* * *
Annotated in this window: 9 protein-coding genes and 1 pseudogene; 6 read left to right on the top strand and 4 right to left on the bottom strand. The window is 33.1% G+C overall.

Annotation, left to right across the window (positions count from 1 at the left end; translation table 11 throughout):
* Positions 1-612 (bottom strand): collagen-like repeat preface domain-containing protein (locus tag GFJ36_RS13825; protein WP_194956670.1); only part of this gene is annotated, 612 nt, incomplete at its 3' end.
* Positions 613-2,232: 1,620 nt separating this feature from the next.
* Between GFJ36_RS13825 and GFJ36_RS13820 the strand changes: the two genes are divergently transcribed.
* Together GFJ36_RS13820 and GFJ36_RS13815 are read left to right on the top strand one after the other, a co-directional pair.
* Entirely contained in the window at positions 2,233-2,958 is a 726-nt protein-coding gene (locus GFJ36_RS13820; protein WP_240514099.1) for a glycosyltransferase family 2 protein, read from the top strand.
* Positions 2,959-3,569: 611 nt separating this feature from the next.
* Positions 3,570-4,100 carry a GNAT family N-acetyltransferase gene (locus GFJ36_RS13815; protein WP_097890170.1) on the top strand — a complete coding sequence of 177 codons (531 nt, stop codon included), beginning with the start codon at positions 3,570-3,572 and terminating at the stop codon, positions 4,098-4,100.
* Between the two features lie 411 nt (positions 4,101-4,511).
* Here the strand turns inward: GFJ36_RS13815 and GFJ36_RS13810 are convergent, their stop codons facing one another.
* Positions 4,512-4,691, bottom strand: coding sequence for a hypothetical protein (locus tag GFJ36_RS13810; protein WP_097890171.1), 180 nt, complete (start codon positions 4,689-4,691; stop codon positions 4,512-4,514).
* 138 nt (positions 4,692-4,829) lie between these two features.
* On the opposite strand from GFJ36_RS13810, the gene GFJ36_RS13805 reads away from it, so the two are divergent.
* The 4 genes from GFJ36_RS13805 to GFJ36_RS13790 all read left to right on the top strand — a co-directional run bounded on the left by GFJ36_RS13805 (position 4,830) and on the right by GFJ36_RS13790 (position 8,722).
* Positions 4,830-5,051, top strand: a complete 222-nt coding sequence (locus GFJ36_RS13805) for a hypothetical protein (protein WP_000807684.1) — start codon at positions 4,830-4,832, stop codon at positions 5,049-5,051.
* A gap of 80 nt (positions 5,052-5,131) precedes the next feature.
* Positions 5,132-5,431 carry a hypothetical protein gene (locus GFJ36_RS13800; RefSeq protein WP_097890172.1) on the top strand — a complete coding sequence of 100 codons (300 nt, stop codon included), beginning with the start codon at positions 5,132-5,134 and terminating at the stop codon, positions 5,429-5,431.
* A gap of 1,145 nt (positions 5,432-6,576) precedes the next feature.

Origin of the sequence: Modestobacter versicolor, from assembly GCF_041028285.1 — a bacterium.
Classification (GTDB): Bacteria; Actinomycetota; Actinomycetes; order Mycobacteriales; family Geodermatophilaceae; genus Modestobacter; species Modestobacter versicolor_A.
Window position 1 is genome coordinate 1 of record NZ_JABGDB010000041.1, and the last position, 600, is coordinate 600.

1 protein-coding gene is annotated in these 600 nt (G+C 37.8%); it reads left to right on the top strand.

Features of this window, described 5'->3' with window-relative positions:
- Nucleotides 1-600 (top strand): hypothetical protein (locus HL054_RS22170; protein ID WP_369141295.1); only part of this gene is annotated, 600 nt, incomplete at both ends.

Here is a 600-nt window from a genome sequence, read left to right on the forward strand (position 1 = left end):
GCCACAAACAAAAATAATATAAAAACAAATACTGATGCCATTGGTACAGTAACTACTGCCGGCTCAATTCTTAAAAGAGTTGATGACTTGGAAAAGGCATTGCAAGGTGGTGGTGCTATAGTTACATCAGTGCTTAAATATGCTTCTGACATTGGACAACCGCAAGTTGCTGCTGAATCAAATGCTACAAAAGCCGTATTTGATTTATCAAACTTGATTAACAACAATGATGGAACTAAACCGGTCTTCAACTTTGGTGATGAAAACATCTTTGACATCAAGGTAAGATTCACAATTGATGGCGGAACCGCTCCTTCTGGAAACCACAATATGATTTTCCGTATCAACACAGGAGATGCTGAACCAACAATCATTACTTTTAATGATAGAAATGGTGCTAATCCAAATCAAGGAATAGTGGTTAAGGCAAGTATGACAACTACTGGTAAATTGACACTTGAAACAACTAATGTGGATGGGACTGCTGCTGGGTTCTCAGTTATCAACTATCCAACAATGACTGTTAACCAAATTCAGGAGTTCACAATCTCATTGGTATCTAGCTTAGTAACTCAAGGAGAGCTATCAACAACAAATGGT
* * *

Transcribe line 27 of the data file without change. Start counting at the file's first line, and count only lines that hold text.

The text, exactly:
GCCACAAACAAAAATAATATAAAAACAAATACTGATGCCATTGGTACAGTAACTACTGCCGGCTCAATTCTTAAAAGAGTTGATGACTTGGAAAAGGCATTGCAAGGTGGTGGTGCTATAGTTACATCAGTGCTTAAATATGCTTCTGACATTGGACAACCGCAAGTTGCTGCTGAATCAAATGCTACAAAAGCCGTATTTGATTTATCAAACTTGATTAACAACAATGATGGAACTAAACCGGTCTTCAACTTTGGTGATGAAAACATCTTTGACATCAAGGTAAGATTCACAATTGATGGCGGAACCGCTCCTTCTGGAAACCACAATATGATTTTCCGTATCAACACAGGAGATGCTGAACCAACAATCATTACTTTTAATGATAGAAATGGTGCTAATCCAAATCAAGGAATAGTGGTTAAGGCAAGTATGACAACTACTGGTAAATTGACACTTGAAACAACTAATGTGGATGGGACTGCTGCTGGGTTCTCAGTTATCAACTATCCAACAATGACTGTTAACCAAATTCAGGAGTTCACAATCTCATTGGTATCTAGCTTAGTAACTCAAGGAGAGCTATCAACAACAAATGGT